“What’s that sound?”
I asked of him as he finished his homework, packing it away into his heavy backpack.
Said Jeff as he laced his sneakers.
“That noise, like a trill. Do you hear it? Sure is a racket! Where is it coming from? Turn the music down so we’ll hear the direction of it better.” Said I.
“Oh, yeah. I do hear it. It sounds like it’s coming from the chimney.” Jeff replied halfway out the door.
“You’re right, It does sound like that, but we don’t have a chimney.”
“Yes we do, Mom. It’s right there over the fireplace.”
“Oh, you’re right again. It’s actually a fake chimney, but let’s not squabble over semantics. Anyway, that crazy trill can’t possibly be coming from our fake chimney. It doesn’t connect to the inside of the house.
Let’s go have a look around to see if we can figure out where it’s coming from and what it is.” My still perplexed response.
We looked and listened everywhere, in every room, closet, cubby, nook and crannie. Nothing. Not a trill to be found. No trace of the source of it inside the house.
Hmmph! Still the trill!
In this I found no thrill.
I’ve got it! Let’s go look outside.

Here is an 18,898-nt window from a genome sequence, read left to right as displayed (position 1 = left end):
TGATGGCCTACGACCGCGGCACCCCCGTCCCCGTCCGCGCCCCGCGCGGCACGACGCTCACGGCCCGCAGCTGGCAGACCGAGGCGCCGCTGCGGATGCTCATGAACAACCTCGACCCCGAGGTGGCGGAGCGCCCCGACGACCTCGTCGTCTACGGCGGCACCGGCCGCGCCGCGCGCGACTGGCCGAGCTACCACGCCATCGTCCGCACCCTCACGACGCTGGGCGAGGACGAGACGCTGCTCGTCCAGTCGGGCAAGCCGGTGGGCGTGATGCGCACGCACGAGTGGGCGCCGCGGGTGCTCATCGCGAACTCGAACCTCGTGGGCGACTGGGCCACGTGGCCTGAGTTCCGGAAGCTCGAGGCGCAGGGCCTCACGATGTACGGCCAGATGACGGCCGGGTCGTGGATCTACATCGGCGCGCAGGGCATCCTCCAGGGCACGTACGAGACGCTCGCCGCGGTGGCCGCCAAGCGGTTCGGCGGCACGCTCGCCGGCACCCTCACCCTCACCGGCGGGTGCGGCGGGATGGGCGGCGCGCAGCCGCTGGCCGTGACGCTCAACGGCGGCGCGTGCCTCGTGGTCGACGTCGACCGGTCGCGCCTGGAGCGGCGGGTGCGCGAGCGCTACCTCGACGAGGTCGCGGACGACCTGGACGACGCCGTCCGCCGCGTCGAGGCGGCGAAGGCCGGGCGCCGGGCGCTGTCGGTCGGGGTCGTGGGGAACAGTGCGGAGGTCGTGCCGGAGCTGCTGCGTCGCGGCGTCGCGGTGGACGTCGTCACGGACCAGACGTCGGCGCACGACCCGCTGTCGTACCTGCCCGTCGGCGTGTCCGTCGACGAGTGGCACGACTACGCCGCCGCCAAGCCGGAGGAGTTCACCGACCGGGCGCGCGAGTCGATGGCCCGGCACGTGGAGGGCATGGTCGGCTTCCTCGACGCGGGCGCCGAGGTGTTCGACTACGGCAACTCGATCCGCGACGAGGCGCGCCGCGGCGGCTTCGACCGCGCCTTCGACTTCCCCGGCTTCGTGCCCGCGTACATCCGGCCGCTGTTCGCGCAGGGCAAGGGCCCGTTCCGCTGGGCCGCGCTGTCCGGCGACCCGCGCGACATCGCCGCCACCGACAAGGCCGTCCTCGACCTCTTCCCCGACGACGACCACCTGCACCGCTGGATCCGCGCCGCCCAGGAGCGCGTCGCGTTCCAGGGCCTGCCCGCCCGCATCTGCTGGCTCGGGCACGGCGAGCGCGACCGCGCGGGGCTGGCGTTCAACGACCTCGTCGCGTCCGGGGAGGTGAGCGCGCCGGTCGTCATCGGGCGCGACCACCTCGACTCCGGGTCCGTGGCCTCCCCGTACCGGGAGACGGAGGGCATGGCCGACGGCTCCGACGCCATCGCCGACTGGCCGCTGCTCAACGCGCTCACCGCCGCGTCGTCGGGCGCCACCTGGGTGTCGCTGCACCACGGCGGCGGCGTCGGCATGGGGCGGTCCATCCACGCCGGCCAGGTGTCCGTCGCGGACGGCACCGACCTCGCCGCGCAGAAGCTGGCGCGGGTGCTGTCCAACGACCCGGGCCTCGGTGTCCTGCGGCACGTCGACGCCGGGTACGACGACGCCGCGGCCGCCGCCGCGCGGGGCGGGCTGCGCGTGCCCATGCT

Great idea, even though the sound is clearly coming from the inside of the house.
We went outdoors. The trill ceased. We had a look around under bushes, around the car, in the trees. Nothing. No source of the trill maker. Then, just as we headed back indoors, out of the blue, a sharp, possesive trill sounded to the North. From the far North. From the rooftop, in fact.
We looked up and there he was. The Trill Maker. A huge Red Crested Woodpecker. Sounding out his foreboding territorial trill for all to heed. It mattered not to him that he was busily engaged trilling/drilling away at the copper chimney cap we’d had installed to keep trusting critters at bay.
It was a crazy sight, to see that bird pecking away at a copper chimney plate. Our mystery of where the sound was coming from had been solved. But why the bird would ever engage in such bizzare behavior is still something of a bewilderment. There were plenty of trees to be trilled, I mean drilled, for his lunch and dinner. The ground was certainly warm enough, so that if he were desperate enough, he could resort to eating earthworms.
But no, he chose to peck away with his trilling sound at our copper chimney cap. He continued with his chimney cap quest for several hours, into the evening before retiring to the woods, never to be heard from again. I don’t suppose he ever extracted a worm or an insect from the metal sheath. But on some small level I still have to respect him for his stalwart character. For his strong commitment to something that he believed was possible. He deserves my applause for his stubborn resolve to stick to it, to carry on despite what all conventional wisdom may say. Sure, we thought he’d flown over the cuckoo’s nest, and maybe his fellow feathered friends thought so too. But, how do I know for certain that he wasn t up there carving his name and those of his family into the copper plate? We never did go up there and check 😉
Some things in life are meant to remain a mystery.